As the COVID-19 pandemic continues to intensify, poor and oppressed communities will be the hardest hit. This can be seen in Albany, a city of approximately 70,000 people in Southwest Georgia. As of April 17, there have been at least 2,030 confirmed cases, making Albany a city with one of the highest number of coronavirus cases per capita in the world. Additionally, the 78 deaths in Dougherty County, of which Albany is county seat, are the most of any in Georgia. The outbreak has completely overwhelmed the regional healthcare system, which serves over 14 counties in Southwest Georgia. Nurses in the region have been ordered to continue working even if they test positive for the virus.
What is happening in Southwest Georgia?
When the coronavirus outbreak began to spread in China back in December, Phoebe Putney Memorial Hospital, the only major hospital in Dougherty County, began stocking up on personal protective equipment and supplies. Once the outbreak eventually reached South Georgia, the hospital began seeing a massive influx of coronavirus patients. Supplies were exhausted in only seven days and medical staff were tasked to make masks themselves. Soon after, the hospital reached maximum capacity and no beds were available in their ICU. Other hospitals in surrounding regions initially refused to accept coronavirus patients from Albany, but since then hospitals in Macon and Columbus have accepted patients in order to make room at Phoebe Putney. Unable to adequately respond to the outbreak, Phoebe Putney has even had to resort to an online donation campaign.
Two of the coronavirus deaths at Phoebe Putney Hospital included inmates at Lee County State Prison, located about 20 minutes from Albany. These inmates were transported to the hospital after their clinical symptoms worsened. Adding to the positive COVID-19 cases at Lee County Prison are nine staff members and seven other inmates. This outbreak puts the entire prison population in serious health risk considering physical distancing is impossible. Organizations such as The ACLU of Georgia and the Southern Center for Human Rights have called for medically vulnerable and non-violent prisoners to be released.
How did this happen?
Albany is located in the Black Belt, a geographical term that references a region in the Southeast United States with fertile soil. This fertile ground meant prime land for cotton plantations where slaves were forced to work. The term Black Belt has also taken on a more political definition — a region in which Black residents make up a majority. Approximately 73 percent of Albany’s residents are Black and 33 percent of the city’s total population live below the poverty line.
It has been well documented that African Americans nation-wide disproportionately lack access to resources, such as basic health care, preventative screenings, and nutritious foods, which plays a part in why poor Black Americans are more likely to suffer from chronic illnesses. Additionally, Black residents make up a disproportionate part of the essential workforce, and thus are less able to self-quarantine. All of these socioeconomic factors can exacerbate poorer health outcomes, and it comes of no surprise that Black Americans are now being hit the hardest during this pandemic.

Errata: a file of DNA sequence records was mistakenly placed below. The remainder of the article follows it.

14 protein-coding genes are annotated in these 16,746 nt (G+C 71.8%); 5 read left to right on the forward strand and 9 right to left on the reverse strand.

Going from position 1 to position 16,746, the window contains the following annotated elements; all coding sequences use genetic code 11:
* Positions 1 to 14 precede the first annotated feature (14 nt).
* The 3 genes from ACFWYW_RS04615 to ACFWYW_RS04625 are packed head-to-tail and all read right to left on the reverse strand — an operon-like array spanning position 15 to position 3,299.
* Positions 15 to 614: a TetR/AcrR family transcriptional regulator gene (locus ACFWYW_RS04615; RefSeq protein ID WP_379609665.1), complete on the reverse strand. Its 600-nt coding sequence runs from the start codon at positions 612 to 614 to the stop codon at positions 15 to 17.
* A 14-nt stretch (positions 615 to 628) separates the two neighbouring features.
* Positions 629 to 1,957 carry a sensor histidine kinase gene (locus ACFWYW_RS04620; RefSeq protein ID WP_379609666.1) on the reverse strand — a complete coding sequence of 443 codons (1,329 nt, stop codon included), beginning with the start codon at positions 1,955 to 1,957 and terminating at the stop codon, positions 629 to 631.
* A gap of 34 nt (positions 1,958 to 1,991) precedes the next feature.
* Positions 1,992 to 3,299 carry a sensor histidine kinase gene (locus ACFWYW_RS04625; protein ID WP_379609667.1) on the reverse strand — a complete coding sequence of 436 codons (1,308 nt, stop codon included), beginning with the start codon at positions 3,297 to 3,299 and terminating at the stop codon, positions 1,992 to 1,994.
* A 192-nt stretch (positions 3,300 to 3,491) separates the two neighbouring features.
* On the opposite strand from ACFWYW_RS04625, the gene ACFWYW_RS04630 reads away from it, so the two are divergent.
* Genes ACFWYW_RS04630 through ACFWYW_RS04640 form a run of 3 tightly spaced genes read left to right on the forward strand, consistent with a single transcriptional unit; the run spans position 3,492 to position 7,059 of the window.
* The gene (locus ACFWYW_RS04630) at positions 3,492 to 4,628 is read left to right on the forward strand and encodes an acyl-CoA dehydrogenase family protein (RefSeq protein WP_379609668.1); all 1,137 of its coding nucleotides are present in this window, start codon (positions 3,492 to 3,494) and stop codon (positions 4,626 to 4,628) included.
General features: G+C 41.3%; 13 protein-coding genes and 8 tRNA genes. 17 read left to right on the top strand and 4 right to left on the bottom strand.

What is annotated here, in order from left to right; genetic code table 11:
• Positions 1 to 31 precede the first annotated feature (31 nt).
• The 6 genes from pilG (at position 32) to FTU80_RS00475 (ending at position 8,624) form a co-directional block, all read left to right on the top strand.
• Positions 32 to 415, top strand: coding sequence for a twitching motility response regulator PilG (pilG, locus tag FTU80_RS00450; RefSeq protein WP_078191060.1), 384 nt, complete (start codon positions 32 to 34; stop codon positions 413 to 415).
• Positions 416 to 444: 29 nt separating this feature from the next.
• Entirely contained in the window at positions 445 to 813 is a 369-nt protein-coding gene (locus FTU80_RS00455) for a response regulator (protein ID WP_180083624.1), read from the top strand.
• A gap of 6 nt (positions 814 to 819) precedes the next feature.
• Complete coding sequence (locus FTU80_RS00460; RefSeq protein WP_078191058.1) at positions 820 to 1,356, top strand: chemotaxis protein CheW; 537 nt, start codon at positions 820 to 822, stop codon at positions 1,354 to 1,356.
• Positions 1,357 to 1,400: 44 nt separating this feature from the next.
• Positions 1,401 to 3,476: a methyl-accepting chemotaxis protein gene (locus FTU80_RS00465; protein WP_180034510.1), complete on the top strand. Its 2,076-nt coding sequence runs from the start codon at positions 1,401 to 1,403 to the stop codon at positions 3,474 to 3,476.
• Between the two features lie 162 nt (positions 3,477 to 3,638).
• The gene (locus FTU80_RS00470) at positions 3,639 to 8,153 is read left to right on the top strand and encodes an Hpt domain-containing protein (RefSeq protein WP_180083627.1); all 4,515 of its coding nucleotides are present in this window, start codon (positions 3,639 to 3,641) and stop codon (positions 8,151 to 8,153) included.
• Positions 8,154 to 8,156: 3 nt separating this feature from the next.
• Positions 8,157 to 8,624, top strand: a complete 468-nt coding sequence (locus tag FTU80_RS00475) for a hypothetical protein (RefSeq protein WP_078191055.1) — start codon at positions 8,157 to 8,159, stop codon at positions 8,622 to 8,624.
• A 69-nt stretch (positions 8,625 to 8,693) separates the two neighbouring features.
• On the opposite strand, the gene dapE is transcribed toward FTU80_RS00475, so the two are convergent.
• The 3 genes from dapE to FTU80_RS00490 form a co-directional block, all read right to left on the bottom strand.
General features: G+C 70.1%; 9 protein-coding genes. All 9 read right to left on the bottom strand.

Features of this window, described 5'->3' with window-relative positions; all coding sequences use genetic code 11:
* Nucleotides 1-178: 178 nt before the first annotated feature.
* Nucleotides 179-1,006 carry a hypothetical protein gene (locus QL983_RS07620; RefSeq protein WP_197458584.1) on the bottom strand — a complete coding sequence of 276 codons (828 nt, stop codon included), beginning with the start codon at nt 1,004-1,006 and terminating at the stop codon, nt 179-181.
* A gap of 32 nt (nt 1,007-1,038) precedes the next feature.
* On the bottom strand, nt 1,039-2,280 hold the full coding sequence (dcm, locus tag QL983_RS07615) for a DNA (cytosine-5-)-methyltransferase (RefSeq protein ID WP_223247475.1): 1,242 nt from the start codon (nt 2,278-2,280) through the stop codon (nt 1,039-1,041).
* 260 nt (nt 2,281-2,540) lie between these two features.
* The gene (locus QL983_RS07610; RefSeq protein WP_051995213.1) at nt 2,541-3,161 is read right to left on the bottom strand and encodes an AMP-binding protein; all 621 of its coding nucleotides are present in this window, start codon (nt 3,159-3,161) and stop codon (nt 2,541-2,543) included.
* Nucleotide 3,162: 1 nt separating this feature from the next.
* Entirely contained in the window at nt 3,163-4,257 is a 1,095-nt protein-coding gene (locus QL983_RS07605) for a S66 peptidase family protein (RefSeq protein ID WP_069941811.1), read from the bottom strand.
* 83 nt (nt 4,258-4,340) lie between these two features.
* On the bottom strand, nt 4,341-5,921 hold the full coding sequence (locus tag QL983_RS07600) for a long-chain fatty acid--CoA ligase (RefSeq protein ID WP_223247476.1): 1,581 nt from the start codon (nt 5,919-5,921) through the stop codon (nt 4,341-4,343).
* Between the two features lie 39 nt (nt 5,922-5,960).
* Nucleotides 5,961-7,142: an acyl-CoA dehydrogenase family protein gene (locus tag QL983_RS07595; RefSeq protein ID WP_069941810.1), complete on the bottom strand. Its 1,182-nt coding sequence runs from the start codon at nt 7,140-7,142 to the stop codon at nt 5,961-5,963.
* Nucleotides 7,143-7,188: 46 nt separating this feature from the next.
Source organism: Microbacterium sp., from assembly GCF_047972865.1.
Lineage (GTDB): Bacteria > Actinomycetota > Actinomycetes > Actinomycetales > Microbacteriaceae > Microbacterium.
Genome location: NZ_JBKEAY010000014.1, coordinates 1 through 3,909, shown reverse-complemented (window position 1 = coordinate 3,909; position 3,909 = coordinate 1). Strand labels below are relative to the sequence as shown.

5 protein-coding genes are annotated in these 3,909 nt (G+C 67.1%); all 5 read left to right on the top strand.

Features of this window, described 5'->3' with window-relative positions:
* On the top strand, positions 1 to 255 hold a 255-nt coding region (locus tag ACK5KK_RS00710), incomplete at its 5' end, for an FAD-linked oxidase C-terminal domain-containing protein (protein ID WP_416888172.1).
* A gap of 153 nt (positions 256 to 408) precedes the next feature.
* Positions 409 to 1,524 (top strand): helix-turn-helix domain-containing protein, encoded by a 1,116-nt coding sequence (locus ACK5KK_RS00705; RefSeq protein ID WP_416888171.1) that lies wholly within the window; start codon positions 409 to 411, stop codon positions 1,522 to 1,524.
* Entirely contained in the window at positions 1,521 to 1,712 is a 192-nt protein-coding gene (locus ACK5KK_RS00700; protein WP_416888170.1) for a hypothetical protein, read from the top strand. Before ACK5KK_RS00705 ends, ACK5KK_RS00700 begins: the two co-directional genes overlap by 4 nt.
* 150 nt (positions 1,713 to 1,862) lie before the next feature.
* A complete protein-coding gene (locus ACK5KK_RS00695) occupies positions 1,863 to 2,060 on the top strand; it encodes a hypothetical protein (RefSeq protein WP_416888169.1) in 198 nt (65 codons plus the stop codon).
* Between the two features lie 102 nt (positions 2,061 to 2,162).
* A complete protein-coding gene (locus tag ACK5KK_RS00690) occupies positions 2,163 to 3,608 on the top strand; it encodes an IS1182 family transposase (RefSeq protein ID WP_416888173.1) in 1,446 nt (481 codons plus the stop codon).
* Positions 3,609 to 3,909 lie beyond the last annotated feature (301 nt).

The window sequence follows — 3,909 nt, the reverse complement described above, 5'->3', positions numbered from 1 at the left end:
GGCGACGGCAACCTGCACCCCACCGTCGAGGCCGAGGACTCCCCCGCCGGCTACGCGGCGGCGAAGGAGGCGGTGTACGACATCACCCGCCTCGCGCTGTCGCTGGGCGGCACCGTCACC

Another reasons why the pandemic has hit the Southwest Georgia region hard is the fact that only one major hospital serves a large geographic area. Albany is the largest city in a radius of about 85 miles, nearly the size of West Virginia. The 14-county-wide region that Phoebe Putney Memorial Hospital serves comprises a population of approximately 500,000. In the past, other hospitals served the area, but have been bought out by Phoebe Putney over the years, including Palmyra Medical Center in 2010, leading to a virtual monopoly.
It goes without saying that Phoebe Putney’s 691 beds are not nearly adequate enough to serve not only the Dougherty County population, but much of the nearby communities as well. The U.S. already has less hospital beds per capita compared to many other Western countries, but this statistic is even worse in Southwest Georgia. With a low population density, high levels of poverty, and a for-profit healthcare system, the result is a critically underserved region.
The media response
Instead of holding socioeconomic conditions accountable, the mainstream media has decided to blame the outbreak in Albany on individual actions. Such criticisms include making disparaging comments towards residents who attended funerals and others who have not been able to self-quarantine. Rarely mentioned in the coverage is how the medical system was already ill-equipped to handle even the community’s most basic medical needs. Following the state’s failure to expand Medicaid in 2010 was a spike in closure of rural hospitals, which has only exacerbated the already lacking medical needs in the region.
Recently released county health rankings by the Robert Wood Johnson Foundation and the University of Wisconsin Population Health Institute ranks Dougherty County 152 out of 159 Georgia counties. The healthcare system in Southwest Georgia does not have the capacity to respond to a pandemic, no matter the individual actions of the Albany population. Rather, the discussion should be shifted to how this outbreak has served to highlight the state’s systemic failures in serving its most vulnerable populations. Free and accessible healthcare would ensure that all Georgia residents receive adequate treatment no matter their profitability.
Liberation News reached out to staff at Phoebe Putney Hospital for an interview but the staff has been advised to not speak to any news or media source.